23. 23. Rösch T, Braig C, Gain T, Feuerbach S, Siewert JR, Schusdziarra V, Classen M. Staging of pancreatic and ampullary carcinoma by endoscopic ultrasonography. Comparison with conventional sonography, computed tomography, and angiography. Gastroenterology. 1992 ;102(1):188-99.
  24. 24. Palazzo L, Roseau G, Gayet B, Vilgrain V, Belghiti J, Fékéte F, Paolaggi JA. Endoscopic ultrasonography in the diagnosis and staging of pancreatic adenocarcinoma. Results of a prospective study with comparison to ultrasonography and CT scan. Endoscopy 1993; 25(2): 143-150..
  25. 25. Tio TL, Sie LH, Kallimanis G, Luiken GJ, Kimmings AN, Huibregtse K, Tytgat GN. Staging of ampullary and pancreatic carcinoma: comparison between endosonography and surgery. Gastrointest Endosc 1996: 44(6): 706-713.
  26. 26. Buscail L, Pages P, Berthelemy P, Fourtanier G, Frexinos J, Escourrou J. Role of EUS in the management of pancreatic and ampullary carcinoma: a prospective study assessing resectability and prognosis. Gastrointest Endosc 1999; 50(1): 34-40.
  27. 27. Ahmad NA, Lewis JD, Ginsberg GG, Rosato EF, Morris JB, Kochman ML. EUS in preoperative staging of pancreatic cancer. Gastrointest Endosc 2000; 52(4): 463-468.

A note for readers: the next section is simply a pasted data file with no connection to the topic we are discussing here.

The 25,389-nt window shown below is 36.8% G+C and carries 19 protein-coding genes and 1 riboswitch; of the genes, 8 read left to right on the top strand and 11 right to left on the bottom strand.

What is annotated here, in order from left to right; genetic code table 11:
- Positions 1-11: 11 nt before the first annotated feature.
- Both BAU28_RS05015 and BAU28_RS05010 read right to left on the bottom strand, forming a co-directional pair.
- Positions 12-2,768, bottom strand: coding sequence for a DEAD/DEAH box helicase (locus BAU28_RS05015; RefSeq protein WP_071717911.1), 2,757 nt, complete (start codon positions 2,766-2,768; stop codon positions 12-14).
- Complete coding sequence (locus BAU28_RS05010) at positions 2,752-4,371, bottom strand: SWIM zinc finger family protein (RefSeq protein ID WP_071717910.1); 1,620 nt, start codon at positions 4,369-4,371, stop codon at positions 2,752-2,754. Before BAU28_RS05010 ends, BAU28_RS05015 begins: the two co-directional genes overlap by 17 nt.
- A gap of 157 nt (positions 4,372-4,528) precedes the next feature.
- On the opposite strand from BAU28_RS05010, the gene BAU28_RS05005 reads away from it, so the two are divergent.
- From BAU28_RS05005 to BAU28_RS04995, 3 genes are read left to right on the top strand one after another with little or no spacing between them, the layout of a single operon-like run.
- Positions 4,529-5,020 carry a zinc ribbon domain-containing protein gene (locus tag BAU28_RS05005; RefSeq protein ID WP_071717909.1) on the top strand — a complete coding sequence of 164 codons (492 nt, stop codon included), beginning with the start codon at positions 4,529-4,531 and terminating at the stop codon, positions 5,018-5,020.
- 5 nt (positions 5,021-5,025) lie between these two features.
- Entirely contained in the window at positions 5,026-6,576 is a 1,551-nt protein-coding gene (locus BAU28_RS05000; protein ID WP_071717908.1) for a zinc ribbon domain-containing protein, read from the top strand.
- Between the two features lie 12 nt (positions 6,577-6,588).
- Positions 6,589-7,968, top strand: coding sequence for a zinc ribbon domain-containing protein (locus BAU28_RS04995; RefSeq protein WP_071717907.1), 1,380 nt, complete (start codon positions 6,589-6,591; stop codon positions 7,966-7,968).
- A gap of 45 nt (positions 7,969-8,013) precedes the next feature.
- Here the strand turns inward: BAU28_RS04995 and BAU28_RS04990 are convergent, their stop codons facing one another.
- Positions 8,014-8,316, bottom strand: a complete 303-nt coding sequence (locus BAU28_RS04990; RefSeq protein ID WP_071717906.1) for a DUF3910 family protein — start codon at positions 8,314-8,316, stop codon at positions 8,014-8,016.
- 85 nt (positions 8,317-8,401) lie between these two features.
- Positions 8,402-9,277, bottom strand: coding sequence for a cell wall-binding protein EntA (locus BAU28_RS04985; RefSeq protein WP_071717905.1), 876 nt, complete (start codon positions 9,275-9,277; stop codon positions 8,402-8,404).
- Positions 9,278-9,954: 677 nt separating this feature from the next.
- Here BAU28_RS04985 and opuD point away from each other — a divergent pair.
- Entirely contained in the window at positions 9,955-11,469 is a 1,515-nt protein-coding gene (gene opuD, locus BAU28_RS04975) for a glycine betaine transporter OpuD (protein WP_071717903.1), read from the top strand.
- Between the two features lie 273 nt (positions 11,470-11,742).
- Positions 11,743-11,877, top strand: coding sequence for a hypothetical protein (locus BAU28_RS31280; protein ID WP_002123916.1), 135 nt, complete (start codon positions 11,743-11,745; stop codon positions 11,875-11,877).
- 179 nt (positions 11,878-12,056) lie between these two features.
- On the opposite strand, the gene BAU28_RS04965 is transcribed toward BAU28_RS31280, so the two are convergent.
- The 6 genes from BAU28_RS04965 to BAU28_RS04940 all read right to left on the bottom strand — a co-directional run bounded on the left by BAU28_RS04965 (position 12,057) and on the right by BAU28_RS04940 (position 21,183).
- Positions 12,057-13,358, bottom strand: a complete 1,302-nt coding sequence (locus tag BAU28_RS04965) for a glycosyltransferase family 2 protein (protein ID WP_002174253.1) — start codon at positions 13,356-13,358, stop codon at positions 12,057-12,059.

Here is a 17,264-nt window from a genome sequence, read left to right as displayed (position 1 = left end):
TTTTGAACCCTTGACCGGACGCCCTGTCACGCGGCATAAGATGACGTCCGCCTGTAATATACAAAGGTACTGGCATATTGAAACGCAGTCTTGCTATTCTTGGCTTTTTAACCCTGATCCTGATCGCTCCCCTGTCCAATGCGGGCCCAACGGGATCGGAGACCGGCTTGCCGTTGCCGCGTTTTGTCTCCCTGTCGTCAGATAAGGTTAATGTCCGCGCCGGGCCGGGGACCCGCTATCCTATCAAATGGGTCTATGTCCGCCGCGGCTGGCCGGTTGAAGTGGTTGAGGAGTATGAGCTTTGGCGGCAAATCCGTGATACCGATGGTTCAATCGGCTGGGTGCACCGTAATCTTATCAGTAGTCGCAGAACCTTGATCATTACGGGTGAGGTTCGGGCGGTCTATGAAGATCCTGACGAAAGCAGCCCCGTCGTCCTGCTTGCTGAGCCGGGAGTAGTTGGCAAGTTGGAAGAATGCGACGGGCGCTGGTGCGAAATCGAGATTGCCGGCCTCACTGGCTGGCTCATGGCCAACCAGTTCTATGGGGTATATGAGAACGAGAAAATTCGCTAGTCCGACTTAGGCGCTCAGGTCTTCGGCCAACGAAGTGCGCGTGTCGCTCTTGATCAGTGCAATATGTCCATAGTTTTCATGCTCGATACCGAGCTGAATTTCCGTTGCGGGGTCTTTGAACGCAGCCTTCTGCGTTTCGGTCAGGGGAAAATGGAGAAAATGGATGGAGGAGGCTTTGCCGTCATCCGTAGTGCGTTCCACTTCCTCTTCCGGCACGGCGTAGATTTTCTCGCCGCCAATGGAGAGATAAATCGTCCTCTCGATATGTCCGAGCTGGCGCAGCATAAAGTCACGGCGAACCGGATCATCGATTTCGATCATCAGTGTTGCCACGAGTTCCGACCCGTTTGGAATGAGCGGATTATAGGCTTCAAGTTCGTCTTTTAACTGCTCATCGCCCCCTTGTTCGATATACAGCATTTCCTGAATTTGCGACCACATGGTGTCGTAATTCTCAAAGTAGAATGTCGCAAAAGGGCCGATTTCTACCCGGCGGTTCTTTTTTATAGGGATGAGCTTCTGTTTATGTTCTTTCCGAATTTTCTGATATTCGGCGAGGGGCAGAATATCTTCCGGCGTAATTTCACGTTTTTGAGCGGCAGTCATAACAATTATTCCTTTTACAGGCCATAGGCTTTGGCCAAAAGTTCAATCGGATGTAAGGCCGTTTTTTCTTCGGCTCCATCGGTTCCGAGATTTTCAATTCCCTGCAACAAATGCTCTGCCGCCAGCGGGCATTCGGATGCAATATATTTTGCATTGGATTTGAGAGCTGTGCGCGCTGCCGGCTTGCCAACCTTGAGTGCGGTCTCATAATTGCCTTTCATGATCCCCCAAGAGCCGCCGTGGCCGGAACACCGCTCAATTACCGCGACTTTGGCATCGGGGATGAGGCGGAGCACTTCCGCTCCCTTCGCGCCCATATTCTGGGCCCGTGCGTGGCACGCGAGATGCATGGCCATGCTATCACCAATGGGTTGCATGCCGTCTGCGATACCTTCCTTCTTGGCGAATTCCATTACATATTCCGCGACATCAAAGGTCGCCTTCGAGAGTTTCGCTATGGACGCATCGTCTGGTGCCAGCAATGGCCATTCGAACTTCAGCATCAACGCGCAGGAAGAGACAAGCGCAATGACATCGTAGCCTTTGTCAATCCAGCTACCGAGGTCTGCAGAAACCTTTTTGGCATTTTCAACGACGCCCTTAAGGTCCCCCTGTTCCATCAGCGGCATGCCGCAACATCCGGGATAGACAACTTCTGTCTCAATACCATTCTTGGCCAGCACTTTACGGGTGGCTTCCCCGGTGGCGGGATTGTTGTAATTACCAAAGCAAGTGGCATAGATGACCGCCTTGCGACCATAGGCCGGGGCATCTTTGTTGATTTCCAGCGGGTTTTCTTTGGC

28. 28. Soriano A, Castells A, Ayuso C, Ayuso JR, de Caralt MT, Ginès MA, Real MI, Gilabert R, Quintó L, Trilla A, Feu F, Montanyà X, Fernández-Cruz L, Navarro S. Preoperative staging and tumor resectability assessment of pancreatic cancer: prospective study comparing endoscopic ultrasonography, helical computed tomography, magnetic resonance imaging, and angiography. Am J Gastroenterol 2004; 99(3): 492-501.
  29. 29. Dewitt J, Devereaux B, Chriswell M, McGreevy K, Howard T, Imperiale TF, Ciaccia D, Lane KA, Maglinte D, Kopecky K, LeBlanc J, McHenry L, Madura J, Aisen A, Cramer H, Cummings O, Sherman S. Comparison of endoscopic ultrasonography and multidetector computed tomography for detecting and staging pancreatic cancer. Ann Intern Med 2004; 141(10): 753-763.
  30. 30. Tellez-Avila FI, Chavez-Tapia NC, López-Arce G, Franco-Guzmán AM, Sosa-Lozano LA, Alfaro-Lara R, Chan-Nuñez C, Giovannini M, Elizondo-Rivera J, Ramírez-Luna MA. Vascular invasion in pancreatic cancer: predictive values for endoscopic ultrasound and computed tomography imaging. Pancreas. 2012 ;41(4):636-8.
  31. 31. Dewitt J, Devereaux BM, Lehman GA, Sherman S, Imperiale TF. Comparison of endoscopic ultrasound and computed tomography for the preoperative evaluation of pancreatic cancer: a systematic review. Clin Gastroenterol Hepatol 2006; 4(6): 717-725.
  32. 32. Rösch T, Dittler HJ, Strobel K, Meining A, Schusdziarra V, Lorenz R, Allescher HD, Kassem AM, Gerhardt P, Siewert JR, Höfler H, Classen M. Endoscopic ultrasound criteria for vascular invasion in the staging of cancer of the head of the pancreas: a blind reevaluation of videotapes. Gastrointest Endosc. 2000 ;52(4):469-77.